I will often go back with the investigators to show them what I want. In the past I’ve borrowed cars to carry out reconstructions using the exact same car the police were sitting in to show that they could not have seen what they say they saw from inside the vehicle. I’ve asked cops to interrupt their lunch to get down on their knees in the middle of the diner and pull a weapon to show me whether it can be done the way my client has said it happened, and I’ve visited snitches in jail to tell them that so long as they keep out of my client’s way they should be ok as I’ve told my client that if the snitch dies, they too are going to face the same grim reaper that they have tattooed on their arm!

I am sure many of you are thinking that this is the stuff of Hollywood and doesn’t happen in real life, and that’s right, many lawyers don’t do anything more than meet their client at court and speak to them occasionally on the phone. But that’s not me, I need to get into the mind of my client and their life, and because of this I have ensured that most of my clients don’t go to Death Row and with those who do I can say I have tried.

Next stop is the local liquor store as these are often the focal point for these neighborhoods. As I walk up to the liquor store with its blacked out windows I’m never quite sure what to expect inside, but it is the usual, the clerk and all the alcohol behind bulletproof glass, money passed through a small gap where the glass meets the counter, a big metal pull out tray under the counter where the alcohol is delivered after payment is made. The only stuff on show are a few cans of coke in a side fridge. I grab a coke and join the queue, which parts for me to go to the front. I’m not from round here, they want to know why I’m there and possibly get me out as soon as possible. My problem is that I don’t want to go first, I want to talk to the clerk when he’s on his own. As soon as I walked into this store I realized that my client wouldn’t have walked into this store to jack it, the bullet proof glass, with American Rifle Association stickers all over it, gave it away that it’s not quite an easy target, so the other option is that he or those with him, were in here to buy a firearm. I explain to the clerk who I am and tell him that I am confused as to why my client went into the store that evening as surveillance footage shows that he didn’t exit with any liquor, was it perhaps that they card everyone, and my client didn’t have ID? The clerk completely ignores me.. oh well that’s a bust then. Two guys behind me snigger as though they can’t believe I am naïve enough to think that this liquor store cards all its customers. As I walk past them I mutter “or is it that he wanted something else that went in his waistband?”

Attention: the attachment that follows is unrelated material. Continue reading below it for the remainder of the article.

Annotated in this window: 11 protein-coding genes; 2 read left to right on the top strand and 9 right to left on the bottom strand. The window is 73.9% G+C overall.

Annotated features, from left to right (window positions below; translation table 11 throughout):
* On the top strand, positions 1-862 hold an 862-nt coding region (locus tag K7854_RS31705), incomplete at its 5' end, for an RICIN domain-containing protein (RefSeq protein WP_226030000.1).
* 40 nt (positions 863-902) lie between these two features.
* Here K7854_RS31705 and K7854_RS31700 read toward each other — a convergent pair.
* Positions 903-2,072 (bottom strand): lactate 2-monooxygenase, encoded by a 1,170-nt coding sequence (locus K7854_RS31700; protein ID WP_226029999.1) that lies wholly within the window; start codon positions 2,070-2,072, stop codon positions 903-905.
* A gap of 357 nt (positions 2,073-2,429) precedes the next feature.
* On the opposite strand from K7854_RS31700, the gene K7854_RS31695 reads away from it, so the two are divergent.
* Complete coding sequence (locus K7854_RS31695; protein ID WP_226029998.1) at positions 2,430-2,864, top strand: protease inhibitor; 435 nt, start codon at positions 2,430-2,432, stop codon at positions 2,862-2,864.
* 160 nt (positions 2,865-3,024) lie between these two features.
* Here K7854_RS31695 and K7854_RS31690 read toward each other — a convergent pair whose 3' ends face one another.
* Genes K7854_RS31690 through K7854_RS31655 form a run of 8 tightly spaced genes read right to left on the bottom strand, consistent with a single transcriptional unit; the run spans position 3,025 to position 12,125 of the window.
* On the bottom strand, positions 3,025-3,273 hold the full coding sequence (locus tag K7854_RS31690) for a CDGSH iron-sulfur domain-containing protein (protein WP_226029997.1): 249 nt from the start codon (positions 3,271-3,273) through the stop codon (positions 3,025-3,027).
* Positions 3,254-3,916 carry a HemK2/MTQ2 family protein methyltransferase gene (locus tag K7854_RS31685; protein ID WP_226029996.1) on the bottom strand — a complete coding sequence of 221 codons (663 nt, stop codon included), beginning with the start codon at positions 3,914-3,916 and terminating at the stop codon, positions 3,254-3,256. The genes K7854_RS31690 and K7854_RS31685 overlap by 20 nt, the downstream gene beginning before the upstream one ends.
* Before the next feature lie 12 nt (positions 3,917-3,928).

By the time I exit the liquor store there are kids circling on bikes “hey lady, you been asking questions in my neighborhood?” It’s amazing how a 12 year old kid can create such an intimidating atmosphere, but my clients over the years have taught me ….don’t back down, don’t show a sign of weakness, you might still get shot or beaten but its less likely ..jeez thanks. So I don’t back down I walk up to the kids, I hand them all one of my cards, and they let me walk off. As I drive out of the parking lot, one of them circles up to my car, and gives me a name…it might come to nothing or it might be the breakthrough in my case. My client’s life might actually be saved by a 12 year old riding a bike!

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About gurdena

Social Justice Lawyer, interested in all things contentious. Specialising in criminal law, and anything criminal justice related, also employment law. Door tenant at 1 Grays Inn Square chambers. Find out more at www.alisongurden.com